This article briefly discusses Suggestopedia, a teaching method developed by a Bulgarian psychologist Georgi Lozanov. Particularly, this article explains the method’s goal & characteristics, and provides sample activities for teaching. This method is commonly used in English language teaching, but I believe that this can also be used in other foreign languages like Filipino, Chinese, Korean, Arabic, and others.
The Goal of Suggestopedia as a Method of Teaching
To learn a foreign language at an accelerated pace for everyday communication by tapping mental powers and overcoming psychological barriers.
9 Characteristics of Suggestopedia as a Method of Teaching
According to Villamin et al. (1994), the nine characteristics of Suggestopedia are the following:
1. It uses the power of suggestion to help students eliminate the feeling that they cannot succeed.
2. There should be a relaxed, comfortable environment with dim lights and soft music to facilitate learning.
3. Students’ imagination is used. They can assume new names, and new identities and respond to the teacher accordingly using the target language.
4. Present and explain grammar and vocabulary words, but not discuss at length or thoroughly.
5. Native language translation is used in order to get the clear meanings of words in the target language.
6. Communication takes place in the conscious and subconscious of the learners. The former is about the linguistic message. It is where the students pay attention to a dialogue that is being read, while the latter is where the music is played as a background. Music suggests that learning is easy.
7. Teaching is done by integrating music, song, and drama.
8. The emphasis of teaching is more on content. Errors made by students are tolerated at the beginning of the lesson but in the later part, the correct forms are used by the teachers.
9. No formal tests are given, but the evaluation is done during the normal in-class performance.
Sample of Classroom Activities using Suggestopedia
If you are a teacher or mentor, you may use the following activities using the Suggestopedia method.
1. Choose a background music that will give an impression or feeling that you are in a forest. For example, the music may be punctuated by the chirping of the birds or the sounds of the leaves as they dance in the wind, or any sound indicating that the location is in the forest.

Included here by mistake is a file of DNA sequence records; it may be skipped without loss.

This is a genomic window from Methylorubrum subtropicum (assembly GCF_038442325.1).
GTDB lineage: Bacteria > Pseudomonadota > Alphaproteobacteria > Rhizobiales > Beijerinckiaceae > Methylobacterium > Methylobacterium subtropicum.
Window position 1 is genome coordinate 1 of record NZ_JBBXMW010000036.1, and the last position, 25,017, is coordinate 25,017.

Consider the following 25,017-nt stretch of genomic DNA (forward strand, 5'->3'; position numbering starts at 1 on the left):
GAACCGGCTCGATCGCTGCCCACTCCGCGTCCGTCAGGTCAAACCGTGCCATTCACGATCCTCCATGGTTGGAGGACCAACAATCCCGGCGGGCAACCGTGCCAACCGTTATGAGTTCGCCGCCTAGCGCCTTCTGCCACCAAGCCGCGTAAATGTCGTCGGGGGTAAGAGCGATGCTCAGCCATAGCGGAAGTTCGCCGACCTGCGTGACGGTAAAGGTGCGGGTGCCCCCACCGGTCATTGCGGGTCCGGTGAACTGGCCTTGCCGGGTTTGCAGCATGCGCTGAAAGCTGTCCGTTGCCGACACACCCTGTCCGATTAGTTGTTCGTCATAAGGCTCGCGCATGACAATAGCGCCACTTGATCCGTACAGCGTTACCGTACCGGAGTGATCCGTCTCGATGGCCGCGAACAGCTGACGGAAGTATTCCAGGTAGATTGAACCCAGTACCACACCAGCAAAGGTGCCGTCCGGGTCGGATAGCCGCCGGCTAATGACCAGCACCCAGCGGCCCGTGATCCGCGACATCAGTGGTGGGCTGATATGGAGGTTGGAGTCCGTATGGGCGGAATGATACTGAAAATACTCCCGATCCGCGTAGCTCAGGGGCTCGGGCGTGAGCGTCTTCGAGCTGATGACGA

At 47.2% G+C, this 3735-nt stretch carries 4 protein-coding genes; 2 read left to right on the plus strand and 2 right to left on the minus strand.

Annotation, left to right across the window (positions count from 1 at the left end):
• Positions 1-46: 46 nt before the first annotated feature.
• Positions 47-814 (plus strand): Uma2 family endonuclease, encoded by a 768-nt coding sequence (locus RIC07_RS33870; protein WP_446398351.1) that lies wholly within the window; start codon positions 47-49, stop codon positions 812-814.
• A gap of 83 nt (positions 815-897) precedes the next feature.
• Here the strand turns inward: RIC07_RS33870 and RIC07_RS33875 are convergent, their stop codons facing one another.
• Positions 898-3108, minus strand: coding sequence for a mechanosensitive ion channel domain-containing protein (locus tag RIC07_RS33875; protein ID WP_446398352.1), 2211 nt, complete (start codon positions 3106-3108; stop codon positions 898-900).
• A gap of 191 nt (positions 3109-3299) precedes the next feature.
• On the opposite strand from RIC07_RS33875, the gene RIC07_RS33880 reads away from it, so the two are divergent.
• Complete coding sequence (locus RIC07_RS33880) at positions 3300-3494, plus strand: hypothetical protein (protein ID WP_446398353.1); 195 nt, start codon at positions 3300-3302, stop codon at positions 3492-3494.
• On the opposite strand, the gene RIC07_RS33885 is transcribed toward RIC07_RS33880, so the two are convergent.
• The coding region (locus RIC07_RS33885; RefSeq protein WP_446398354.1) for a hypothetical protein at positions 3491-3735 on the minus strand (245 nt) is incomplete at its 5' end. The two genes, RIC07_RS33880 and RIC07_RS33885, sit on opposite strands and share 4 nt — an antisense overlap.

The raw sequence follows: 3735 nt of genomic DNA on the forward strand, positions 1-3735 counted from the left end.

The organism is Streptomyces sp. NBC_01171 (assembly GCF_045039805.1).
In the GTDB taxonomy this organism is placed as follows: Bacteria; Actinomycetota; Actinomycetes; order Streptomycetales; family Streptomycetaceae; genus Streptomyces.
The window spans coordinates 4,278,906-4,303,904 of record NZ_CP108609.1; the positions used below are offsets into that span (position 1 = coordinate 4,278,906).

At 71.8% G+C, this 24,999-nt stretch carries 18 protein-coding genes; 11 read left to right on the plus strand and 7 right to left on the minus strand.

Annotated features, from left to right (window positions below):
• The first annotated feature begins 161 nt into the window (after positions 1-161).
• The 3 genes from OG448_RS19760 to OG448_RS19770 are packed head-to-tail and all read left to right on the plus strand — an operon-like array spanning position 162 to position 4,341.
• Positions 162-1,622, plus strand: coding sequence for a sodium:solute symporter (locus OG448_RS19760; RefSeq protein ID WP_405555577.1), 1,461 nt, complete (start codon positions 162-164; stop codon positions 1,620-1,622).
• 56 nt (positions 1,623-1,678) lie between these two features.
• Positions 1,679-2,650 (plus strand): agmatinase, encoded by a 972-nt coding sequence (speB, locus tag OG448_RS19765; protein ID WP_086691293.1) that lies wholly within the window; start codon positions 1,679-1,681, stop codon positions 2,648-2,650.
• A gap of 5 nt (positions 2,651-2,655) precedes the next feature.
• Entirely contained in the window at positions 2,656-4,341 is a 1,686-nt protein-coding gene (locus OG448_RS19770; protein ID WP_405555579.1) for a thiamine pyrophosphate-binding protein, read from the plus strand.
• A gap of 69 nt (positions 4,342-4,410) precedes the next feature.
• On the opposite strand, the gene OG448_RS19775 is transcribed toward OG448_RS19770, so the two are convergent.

In the classroom, turn off the lights and play the background music. Then, group the students into three, and ask them to close their eyes, and let them imagine, for one minute, that they are animals, birds, trees, or flowers.
After that, ask them to create their own dialogues on how people should take care of the environment. But in their dialogues they have to remember their roles. If one assumes to be a bird, his/her point of view and dialogues should be like a bird, and not as a human being.
2. Choose a story. Practice reading the story with emotions or feeling. Then, choose appropriate background music for the story. It would be best if you prepare it in advance.
In the classroom, ask the students to relax and make themselves comfortable. Allow them to sit on the floor or lie down, and to be with their classmates or listen by themselves while seated at their desk. Then, turn off the lights, play the music and start reading the story. You may ask questions in between to check that they are listening intently to you and to keep their motivation high. In answering your questions, don’t correct the students’ grammatical errors immediately. Focus first on the content. Before you end the lesson, at the later part, you may give the correct form by repetition.
Don’t you think these are good ideas to start the ball rolling in class? If you believe so, then try Suggestopedia as a method of teaching!
Rhalmi, M. (2009). The origin of Suggestopedia. Retrieved 16 January 2015 from http://www.myenglishpages.com/blog/suggestopedia/#.VLjUy5X9ljo
Villamin, A.M., Salazar, E.L., Bala, E.C., & Sunga, N.R. (1994). Innovative strategies in communication arts. Quezon City, QC: Phoenix Publishing House, Inc.
2015 January 21 M. G. Alvior